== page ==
Compound Action Potentials

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Yentl Smith

BIOL 3810-504

Compound Action Potentials

Date Performed: 15FEB2011

Date Due: 01MAR2011

Neurons are the cells that receive and transmit electrical signals (University of North Texas, 2010). The ability of the neuron to conduct these impulses is because of an electrochemical voltage across the plasma membrane of that neuron. An action potential is an all or nothing response to a stimulus along a single axon. A compound action potential is a graded response that results from the stimulation of more than one axon. Action potentials can be broken down into five different phases: resting potential, threshold, rising, falling, and recovery. The inside of a cell is negatively charged and the potential difference across the plasma membrane is between 50 and 90 mV. In a resting cell, the membrane is more permeable to potassium than sodium. When synaptic activity makes the cell less negative, the sodium channels open. If the cell voltage goes past a certain level, an action potential is produced. Action potentials, changes in the membrane potential that happen when a nerve cell membrane is stimulated (Ritchison), happen within milliseconds. After the voltage has reached the threshold potential, more voltage-gated sodium channels open and the voltage of the membrane reaches its most positive value. The voltage-gated sodium channels close soon after opening, and with that, the potassium channels open. Now potassium is rushing back into the cell, repolarizing the cell back to its resting level. Now, because there are many more potassium gates are open than there were when the cell was resting, the cell hyperpolarizes. Finally, the extra potassium gates that were open, close and the sodium channels are ready to open again. There is no such thing as a weak or a partial action potential because action potentials are all-or-none (Randall, French, & Burggren, 2002). Either the threshold is reached, causing an action potential, or it’s not (Ritchison). Right after an action potential, the membrane does not respond to any stimulation because the sodium gates aren’t activated, but the potassium gates are active. This period is called the absolute refractory period (University of North Texas, 2010). A little later, another action potential can be produced, but the stimulus must be greater than the threshold because during this time, not all of the sodium gates are activated. This is the relative refractory period. At the beginning of this period, a stimulus largely greater than the threshold is required to produce an action potential, but as time goes on the nerve cell membrane will need a smaller and smaller stimulus to cause an action potential. By the end of the relative refractory period, only a slightly above threshold stimulus will get the job done. Once initiated near the soma, action potentials grow and distribute down the axons (Sasaki, Matsuki, & Ikegaya). The movement of action potentials all the way down an axon is caused by positive charges in the cell leaking to an unstimulated region. Action potentials only take place in the nodes of myelinated cells because the insulation keeps the action potential currents from leaking out of the membrane.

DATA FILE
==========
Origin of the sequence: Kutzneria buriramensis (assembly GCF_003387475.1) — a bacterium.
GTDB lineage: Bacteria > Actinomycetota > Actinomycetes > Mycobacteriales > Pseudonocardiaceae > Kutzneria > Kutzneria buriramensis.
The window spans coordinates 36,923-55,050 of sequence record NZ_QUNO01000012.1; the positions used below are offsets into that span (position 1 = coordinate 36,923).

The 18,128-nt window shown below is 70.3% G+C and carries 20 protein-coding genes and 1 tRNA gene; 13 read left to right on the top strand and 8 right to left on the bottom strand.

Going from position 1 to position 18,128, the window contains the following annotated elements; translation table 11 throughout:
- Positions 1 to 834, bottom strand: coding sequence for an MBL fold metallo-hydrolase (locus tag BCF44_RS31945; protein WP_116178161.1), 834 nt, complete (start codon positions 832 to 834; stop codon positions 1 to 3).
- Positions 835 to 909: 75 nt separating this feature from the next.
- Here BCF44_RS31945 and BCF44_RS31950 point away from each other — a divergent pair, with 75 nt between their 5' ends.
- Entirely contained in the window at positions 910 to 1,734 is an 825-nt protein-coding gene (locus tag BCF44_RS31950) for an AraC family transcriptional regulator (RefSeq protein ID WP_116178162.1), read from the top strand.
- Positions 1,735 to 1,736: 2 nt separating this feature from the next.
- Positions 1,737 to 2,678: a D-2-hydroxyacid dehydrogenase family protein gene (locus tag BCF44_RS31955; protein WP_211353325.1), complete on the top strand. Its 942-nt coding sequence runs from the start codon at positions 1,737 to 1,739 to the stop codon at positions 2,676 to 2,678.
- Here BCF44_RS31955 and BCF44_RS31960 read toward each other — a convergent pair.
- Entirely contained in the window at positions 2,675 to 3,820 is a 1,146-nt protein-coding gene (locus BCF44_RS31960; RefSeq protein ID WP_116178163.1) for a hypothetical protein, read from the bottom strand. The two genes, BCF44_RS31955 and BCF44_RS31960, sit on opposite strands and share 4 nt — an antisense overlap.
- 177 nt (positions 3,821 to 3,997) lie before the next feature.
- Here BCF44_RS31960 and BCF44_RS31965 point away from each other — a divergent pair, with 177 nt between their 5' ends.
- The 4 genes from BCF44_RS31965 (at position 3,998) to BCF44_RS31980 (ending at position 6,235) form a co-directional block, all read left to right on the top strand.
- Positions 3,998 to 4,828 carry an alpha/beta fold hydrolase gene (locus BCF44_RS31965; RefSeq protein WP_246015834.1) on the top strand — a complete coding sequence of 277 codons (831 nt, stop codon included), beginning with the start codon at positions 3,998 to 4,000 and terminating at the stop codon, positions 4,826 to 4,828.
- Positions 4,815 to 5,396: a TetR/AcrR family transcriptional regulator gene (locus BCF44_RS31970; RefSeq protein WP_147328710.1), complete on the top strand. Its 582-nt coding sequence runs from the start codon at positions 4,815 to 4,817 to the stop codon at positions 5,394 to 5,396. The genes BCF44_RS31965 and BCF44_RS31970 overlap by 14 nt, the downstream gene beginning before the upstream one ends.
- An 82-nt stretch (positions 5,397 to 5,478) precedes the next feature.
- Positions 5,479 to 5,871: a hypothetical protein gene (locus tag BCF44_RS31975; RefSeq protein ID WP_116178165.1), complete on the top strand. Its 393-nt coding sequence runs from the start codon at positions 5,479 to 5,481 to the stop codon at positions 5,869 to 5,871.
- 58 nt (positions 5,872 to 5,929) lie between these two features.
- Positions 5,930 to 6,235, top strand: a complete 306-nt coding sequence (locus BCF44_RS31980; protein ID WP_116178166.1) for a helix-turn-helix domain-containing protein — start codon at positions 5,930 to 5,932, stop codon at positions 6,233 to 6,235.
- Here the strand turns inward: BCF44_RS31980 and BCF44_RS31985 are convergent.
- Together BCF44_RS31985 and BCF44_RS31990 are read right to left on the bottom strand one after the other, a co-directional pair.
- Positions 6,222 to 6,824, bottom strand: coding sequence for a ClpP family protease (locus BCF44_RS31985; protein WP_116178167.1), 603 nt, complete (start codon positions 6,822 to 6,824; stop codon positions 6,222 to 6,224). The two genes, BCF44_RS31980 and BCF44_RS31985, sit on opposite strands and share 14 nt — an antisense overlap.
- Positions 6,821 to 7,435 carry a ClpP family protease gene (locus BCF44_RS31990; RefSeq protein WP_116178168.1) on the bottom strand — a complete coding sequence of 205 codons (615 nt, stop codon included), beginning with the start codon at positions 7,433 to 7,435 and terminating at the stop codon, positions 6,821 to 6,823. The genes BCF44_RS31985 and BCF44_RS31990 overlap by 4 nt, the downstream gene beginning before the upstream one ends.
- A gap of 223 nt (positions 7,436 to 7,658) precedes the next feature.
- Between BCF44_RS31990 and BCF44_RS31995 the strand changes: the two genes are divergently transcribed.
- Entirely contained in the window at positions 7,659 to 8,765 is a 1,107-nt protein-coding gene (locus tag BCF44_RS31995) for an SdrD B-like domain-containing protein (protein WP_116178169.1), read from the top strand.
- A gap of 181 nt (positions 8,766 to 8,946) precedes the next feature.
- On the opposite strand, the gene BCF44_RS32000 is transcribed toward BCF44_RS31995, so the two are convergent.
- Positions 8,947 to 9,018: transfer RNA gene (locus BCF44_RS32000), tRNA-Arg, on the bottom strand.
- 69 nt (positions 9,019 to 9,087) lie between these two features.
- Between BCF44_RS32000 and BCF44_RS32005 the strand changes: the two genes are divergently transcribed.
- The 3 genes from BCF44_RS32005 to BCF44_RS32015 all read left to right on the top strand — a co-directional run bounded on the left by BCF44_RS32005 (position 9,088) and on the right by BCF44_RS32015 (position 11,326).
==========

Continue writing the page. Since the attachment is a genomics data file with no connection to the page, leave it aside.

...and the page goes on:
Materials and Methods
Dissecting board
Fine tipped glass rod
Ringer’s Solution
Recording Nerve Bath with lid
Power Lab
Lab Tutor
Stimulating Electrodes
Recording Electrodes

The frog was dissected in order to expose the sciatic nerve. The sciatic nerve was then removed and placed in a bath of Ringer’s solution. The nerve is then placed in a nerve bath that is connected to the Power Lab in order to receive stimuli. The computer recorded the data. There were three parts to this experiment: threshold voltage and maximal compound action potential amplitude, refractory period, and conduction velocity of the nerve.

The first part of this experiment was to dissect a frog and remove...
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